News Flash > Cardiovascular Health

 

Music for the Heart

Reported April 20, 2009


(Ivanhoe Newswire) April 16, 2009 -- The sweet sound of music may benefit heart patients who undergo treatment for their disease.

Researchers from Temple University in Philadelphia reviewed data from 23 studies that included nearly 1,500 patients. Two of the studies focused on patients treated with trained music therapists, but most included patients who listened to pre-recorded music on CDs.

Results showed listening to music decreased blood pressure, heart rate and levels of anxiety in the heart patients. There was also some evidence to suggest that the music improved mood in these patients. However, patients who suffered depression as a result of the disease did not show improvements in mood.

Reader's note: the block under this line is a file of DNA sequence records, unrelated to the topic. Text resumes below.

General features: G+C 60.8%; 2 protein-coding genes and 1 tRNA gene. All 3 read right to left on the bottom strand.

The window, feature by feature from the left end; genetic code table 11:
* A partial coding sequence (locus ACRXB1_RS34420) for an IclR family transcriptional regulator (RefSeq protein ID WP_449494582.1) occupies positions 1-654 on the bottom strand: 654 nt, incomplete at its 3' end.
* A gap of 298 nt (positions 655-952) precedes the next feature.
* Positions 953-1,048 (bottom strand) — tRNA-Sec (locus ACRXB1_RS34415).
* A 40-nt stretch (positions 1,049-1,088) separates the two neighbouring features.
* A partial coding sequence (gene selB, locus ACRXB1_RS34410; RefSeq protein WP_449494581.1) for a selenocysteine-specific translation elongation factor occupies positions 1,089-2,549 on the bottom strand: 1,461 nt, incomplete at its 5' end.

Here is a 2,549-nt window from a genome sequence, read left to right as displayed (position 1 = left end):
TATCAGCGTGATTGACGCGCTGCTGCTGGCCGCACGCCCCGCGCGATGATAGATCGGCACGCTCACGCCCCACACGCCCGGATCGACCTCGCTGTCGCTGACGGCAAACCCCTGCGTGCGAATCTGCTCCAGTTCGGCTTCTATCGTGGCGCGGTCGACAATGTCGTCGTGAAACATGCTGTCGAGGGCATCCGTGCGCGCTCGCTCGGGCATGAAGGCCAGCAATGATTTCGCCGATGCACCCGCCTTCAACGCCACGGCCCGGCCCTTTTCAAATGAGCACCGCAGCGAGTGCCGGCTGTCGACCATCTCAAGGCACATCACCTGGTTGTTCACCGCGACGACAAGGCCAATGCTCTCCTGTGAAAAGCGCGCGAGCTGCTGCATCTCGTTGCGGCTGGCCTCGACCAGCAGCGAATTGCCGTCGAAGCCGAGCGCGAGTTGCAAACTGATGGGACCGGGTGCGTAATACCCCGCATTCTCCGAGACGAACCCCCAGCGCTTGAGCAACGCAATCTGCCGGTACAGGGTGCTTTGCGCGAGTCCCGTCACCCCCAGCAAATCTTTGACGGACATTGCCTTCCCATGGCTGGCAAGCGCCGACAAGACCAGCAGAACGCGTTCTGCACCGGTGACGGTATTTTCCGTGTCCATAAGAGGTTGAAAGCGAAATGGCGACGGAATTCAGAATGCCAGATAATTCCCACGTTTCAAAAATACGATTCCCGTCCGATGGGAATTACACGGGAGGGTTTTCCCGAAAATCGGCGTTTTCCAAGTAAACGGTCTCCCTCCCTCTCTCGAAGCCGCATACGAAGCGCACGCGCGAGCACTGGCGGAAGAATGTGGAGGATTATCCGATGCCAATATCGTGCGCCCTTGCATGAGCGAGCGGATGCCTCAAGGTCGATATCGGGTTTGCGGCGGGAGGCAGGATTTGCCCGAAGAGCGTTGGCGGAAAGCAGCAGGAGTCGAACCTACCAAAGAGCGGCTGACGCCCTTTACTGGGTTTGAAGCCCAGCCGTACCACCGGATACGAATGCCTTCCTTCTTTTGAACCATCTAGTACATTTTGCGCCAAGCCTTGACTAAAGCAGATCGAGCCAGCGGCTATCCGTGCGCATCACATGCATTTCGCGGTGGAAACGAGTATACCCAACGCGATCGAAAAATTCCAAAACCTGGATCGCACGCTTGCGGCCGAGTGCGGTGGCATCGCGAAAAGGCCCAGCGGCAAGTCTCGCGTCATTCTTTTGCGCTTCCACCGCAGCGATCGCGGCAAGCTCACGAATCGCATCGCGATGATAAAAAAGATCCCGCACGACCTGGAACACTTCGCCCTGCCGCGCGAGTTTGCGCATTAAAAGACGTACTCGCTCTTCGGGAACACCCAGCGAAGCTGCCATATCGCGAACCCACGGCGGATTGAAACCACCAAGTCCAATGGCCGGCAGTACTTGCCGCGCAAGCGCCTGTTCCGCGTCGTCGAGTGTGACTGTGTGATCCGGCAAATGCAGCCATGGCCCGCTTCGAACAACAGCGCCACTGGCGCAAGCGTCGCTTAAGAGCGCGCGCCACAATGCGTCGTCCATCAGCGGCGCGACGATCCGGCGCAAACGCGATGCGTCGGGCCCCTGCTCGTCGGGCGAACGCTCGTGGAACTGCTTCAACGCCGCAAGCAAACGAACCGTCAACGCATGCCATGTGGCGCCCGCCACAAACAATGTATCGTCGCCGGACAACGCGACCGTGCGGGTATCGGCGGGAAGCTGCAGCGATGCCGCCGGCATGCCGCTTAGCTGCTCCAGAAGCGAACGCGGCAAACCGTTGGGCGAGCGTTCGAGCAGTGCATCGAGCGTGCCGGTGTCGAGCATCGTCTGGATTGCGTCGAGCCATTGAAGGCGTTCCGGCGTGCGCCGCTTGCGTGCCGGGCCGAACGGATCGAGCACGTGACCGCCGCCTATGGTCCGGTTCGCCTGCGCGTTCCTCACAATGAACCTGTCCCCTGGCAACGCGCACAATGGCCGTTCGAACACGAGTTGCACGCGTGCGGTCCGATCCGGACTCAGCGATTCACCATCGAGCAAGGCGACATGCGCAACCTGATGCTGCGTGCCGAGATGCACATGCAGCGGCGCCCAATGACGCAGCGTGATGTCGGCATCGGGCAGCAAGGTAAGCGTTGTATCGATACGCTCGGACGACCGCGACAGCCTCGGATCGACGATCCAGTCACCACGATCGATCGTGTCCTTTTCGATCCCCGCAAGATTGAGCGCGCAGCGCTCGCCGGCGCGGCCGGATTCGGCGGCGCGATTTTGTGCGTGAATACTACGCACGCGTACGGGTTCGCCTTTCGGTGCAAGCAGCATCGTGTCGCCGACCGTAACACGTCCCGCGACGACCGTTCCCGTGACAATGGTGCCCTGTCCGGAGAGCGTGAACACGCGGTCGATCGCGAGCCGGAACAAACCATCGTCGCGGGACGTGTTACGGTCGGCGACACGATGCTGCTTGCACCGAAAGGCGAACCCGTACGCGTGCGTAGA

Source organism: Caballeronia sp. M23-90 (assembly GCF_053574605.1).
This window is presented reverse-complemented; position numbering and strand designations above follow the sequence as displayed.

"We all know that music can have an impact on our emotions, our physiological responses, as well as our outlook on life, and this early research shows that it is well worth finding out more about how it could help heart disease patients," Joke Bradt, who works at the Arts and Quality of Life Research Center at Temple University in Philadelphia, Pa., was quoted as saying.

Bradt also added that researchers should investigate whether trained music therapists offer different benefits than pre-recorded CDs.

SOURCE: Cochrane Systematic Review, 2009